of St. Petersburg, Russia, with a new version of Cesare Pugni's score assembled from his original composition of 1843 and his revised edition of 1851.

Sir Frederick Ashton paid tribute to Perrot in his own choreography for Hans Werner Henze
Hans Werner Henze
Hans Werner Henze is a German composer of prodigious output best known for "his consistent cultivation of music for the theatre throughout his life"...

's music for Ondine by incorporating his own version of the Shadow Dance into the first act.

Critical reaction to the Pas de l'ombre



says Byron; but we require some stronger, more satisfactory reason why, in sober health, we become occasionally indifferent to the beautiful realities of our own earth, and fly to the immortals for ecstacies that, after all, are but a poet's dream. Everybody is not a Numa, and therefore cannot indulge in the blissful phantasy that he holds intercourse with "moulds beyond the earth;" and yet we would if we could, such is our "longing after immortality."

how often hast thou been conjured up to our imagination! But "hence! unreal mockeries, hence!" and leave us to our task, not of criticism on the present occasion, but that of recording one of the most beautiful productions that any stage ever boasted of. The ballet of "Ondine," everybody by this time knows, is founded on La Motte Fouqué's fanciful and interesting story of "Undine," but does not adhere very faithfully to the original. Never mind: narration must give way to impersonation, particularly when we see such a "step-revealing goddess as Cerito [sic: should be Cerrito] in the principal character. Her dancing the pas de l'ombre (which is illustrated above) is in the highest degree beautiful, and inclines us to agree more than ever with the old Greek assertion that "Dancing is silent poetry." Nothing can be more enchanting than Cerito's innocent surprise when she first sees her shadow, and thinks it (or makes you believe she thinks it) to be something tangible and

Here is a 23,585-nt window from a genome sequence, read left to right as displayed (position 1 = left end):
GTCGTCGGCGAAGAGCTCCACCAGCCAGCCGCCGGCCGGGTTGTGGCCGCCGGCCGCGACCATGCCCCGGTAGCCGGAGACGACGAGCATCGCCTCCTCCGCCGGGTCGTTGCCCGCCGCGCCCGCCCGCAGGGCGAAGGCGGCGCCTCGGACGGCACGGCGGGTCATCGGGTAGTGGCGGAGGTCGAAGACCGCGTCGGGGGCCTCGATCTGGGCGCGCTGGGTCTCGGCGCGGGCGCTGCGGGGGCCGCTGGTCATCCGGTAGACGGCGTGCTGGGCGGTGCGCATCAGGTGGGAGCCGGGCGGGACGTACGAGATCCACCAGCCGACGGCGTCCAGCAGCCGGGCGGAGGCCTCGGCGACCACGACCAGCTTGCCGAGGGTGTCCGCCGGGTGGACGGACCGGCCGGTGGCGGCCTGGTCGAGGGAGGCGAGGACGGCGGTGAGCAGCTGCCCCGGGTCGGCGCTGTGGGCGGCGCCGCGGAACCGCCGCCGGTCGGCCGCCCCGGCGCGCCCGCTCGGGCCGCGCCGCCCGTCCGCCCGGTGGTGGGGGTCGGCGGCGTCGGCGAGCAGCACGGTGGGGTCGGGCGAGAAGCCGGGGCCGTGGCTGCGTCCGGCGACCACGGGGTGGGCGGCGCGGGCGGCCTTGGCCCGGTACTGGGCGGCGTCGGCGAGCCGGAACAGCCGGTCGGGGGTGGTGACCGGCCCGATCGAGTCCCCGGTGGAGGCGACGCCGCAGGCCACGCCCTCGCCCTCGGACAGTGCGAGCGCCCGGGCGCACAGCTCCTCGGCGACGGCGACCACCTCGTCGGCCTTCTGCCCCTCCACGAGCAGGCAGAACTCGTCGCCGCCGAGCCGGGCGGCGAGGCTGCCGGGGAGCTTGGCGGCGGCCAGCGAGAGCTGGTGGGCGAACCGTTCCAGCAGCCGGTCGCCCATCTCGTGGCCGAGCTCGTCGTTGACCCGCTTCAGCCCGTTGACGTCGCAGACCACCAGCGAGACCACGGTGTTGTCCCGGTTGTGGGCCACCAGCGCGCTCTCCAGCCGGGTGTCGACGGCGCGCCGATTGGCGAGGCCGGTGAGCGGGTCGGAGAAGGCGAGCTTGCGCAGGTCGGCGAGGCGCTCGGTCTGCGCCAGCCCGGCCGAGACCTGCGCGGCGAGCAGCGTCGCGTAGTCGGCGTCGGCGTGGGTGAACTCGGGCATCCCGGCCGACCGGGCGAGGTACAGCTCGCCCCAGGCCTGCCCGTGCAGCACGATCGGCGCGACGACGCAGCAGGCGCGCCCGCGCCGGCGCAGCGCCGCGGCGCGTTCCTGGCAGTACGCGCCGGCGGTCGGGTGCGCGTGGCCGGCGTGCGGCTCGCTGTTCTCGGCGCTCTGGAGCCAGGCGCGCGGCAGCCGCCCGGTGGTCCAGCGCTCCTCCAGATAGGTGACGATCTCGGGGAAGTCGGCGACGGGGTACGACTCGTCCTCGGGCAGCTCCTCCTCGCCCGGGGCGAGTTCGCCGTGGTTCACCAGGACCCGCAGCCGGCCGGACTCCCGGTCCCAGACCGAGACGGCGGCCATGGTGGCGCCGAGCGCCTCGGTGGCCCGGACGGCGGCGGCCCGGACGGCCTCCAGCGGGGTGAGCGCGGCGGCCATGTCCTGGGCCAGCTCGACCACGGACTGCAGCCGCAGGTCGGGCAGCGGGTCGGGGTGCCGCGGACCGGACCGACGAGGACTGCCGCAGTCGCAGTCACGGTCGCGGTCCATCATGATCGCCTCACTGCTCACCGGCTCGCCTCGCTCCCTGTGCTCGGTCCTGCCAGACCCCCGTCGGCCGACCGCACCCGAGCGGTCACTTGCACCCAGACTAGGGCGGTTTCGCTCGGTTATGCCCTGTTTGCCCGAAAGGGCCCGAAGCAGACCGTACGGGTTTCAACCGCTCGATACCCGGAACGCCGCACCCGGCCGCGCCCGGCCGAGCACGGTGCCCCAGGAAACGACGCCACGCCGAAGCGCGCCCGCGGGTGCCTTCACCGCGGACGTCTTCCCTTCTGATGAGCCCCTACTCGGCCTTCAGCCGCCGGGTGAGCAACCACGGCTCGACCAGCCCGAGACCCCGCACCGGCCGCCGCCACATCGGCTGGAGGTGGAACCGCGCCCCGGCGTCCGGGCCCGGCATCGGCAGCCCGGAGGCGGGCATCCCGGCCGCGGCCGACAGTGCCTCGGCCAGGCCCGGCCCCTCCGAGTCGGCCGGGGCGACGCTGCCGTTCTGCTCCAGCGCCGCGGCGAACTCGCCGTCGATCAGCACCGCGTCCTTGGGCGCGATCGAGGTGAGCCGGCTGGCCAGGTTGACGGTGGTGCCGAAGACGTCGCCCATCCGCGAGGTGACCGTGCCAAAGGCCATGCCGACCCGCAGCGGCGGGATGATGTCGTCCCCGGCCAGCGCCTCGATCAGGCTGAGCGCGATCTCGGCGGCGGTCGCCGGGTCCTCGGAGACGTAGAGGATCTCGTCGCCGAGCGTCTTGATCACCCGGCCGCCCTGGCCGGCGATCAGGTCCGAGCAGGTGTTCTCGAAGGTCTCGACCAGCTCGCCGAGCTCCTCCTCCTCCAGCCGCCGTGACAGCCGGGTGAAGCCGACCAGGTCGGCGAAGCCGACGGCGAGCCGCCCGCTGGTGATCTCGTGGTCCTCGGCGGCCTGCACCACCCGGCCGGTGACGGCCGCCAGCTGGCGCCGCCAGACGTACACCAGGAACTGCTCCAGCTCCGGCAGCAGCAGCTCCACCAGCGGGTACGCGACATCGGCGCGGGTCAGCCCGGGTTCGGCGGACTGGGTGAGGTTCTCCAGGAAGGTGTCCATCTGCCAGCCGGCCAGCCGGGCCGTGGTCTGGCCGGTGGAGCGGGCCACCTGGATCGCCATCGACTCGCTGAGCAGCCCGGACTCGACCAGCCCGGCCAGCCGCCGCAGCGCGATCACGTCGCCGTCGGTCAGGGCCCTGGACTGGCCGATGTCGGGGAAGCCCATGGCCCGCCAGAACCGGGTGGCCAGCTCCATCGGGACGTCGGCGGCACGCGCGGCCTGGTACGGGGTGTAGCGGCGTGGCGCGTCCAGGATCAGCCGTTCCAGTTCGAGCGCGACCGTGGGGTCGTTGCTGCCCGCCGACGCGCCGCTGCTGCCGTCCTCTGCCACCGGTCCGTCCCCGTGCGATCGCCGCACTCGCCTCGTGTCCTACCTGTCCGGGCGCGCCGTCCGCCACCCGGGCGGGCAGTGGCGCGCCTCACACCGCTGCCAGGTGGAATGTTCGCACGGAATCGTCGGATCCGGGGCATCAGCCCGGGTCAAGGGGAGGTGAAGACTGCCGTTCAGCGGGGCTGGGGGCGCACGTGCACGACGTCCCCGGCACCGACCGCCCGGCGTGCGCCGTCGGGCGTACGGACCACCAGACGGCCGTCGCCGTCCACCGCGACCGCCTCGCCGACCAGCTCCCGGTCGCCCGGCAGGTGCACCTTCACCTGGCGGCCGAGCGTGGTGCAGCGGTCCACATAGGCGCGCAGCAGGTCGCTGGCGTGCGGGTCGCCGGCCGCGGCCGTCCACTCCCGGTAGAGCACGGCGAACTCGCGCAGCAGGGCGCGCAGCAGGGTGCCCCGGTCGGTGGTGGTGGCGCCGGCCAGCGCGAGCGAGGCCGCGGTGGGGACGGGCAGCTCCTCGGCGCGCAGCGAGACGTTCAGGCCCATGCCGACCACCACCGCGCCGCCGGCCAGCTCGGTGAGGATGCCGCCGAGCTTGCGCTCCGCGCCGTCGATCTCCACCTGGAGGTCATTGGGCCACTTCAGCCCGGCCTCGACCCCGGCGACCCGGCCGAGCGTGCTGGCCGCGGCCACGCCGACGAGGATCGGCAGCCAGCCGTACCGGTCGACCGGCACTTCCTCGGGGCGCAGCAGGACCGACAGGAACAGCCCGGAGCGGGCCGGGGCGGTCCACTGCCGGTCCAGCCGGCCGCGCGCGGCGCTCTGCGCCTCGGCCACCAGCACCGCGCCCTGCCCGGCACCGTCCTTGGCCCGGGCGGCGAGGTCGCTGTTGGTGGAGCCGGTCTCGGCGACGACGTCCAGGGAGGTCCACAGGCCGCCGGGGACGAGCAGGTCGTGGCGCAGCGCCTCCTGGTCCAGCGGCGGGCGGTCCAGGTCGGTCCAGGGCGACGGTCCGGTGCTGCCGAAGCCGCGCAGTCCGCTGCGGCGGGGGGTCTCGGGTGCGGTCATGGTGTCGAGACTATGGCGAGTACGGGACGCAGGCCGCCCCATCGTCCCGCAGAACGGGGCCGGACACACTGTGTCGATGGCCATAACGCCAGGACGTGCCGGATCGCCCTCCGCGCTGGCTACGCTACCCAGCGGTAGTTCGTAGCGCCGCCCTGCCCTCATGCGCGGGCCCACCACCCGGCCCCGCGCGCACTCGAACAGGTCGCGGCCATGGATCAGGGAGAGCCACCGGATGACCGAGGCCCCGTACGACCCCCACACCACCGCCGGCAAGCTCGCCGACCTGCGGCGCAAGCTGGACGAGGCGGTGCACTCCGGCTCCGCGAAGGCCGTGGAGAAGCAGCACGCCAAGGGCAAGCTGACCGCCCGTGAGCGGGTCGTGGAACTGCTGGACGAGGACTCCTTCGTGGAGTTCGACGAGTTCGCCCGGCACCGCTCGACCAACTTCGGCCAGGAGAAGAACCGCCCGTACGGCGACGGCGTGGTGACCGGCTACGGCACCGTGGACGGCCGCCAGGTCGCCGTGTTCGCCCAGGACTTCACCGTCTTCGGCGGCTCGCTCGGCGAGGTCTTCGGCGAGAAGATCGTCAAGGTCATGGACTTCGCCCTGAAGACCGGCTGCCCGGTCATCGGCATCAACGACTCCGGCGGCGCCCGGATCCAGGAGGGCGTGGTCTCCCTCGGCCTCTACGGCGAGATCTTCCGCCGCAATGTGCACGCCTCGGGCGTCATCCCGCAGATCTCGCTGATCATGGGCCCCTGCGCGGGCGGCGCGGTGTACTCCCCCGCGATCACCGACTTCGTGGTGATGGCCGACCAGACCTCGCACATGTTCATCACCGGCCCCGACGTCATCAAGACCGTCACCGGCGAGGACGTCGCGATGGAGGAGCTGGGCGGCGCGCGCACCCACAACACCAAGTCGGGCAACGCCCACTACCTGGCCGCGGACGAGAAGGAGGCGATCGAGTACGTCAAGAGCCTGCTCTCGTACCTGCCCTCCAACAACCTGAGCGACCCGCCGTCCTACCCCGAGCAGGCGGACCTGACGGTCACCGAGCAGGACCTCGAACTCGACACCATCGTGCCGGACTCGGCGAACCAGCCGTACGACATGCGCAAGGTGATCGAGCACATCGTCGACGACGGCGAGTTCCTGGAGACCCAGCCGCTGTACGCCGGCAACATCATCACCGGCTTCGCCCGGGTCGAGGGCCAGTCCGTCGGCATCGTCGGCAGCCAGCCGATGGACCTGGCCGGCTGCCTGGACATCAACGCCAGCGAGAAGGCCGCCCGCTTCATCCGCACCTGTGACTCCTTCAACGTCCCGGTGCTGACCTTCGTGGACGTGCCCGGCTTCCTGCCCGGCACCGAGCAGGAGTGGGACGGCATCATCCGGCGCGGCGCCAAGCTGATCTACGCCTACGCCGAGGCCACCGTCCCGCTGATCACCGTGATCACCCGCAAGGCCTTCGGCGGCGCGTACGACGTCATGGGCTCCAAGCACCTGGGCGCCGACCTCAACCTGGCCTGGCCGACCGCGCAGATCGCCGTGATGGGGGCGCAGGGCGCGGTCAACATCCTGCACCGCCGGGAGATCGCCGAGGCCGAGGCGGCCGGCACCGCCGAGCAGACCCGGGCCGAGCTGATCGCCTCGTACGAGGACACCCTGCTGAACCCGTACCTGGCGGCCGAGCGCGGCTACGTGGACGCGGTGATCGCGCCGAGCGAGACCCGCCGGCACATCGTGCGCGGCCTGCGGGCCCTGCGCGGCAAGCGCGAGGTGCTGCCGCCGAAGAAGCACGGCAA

The dioramic effect of the scene in which this pas occurs reflects the highest possible credit upon Grieve, the artist. No other stage-painter is so acquainted with the use of compound lights, commonly called mediums. It is a splendid specimen of skill in the art, and it is only to be regretted that such things are so evanescent, for we could see them a thousand times "with yet unwearied eyes." Although Cerito is la déesse of the scene, we must not be indifferent to the exquisite grace of Guy Stephan. She is one who could take the place of any more talked-of rival, and leave criticism nothing to do but applaud with rapture. In fact, the danseuse that in the presence of Taglioni was honoured with an encore of one of her pas must be allowed to

External links

Video of Pierre Lacotte's 2007 revival of Ondine for the Kirov/Mariinsky Ballet:

Introduction et premier tableau & the grand ballabile des pêcheurs: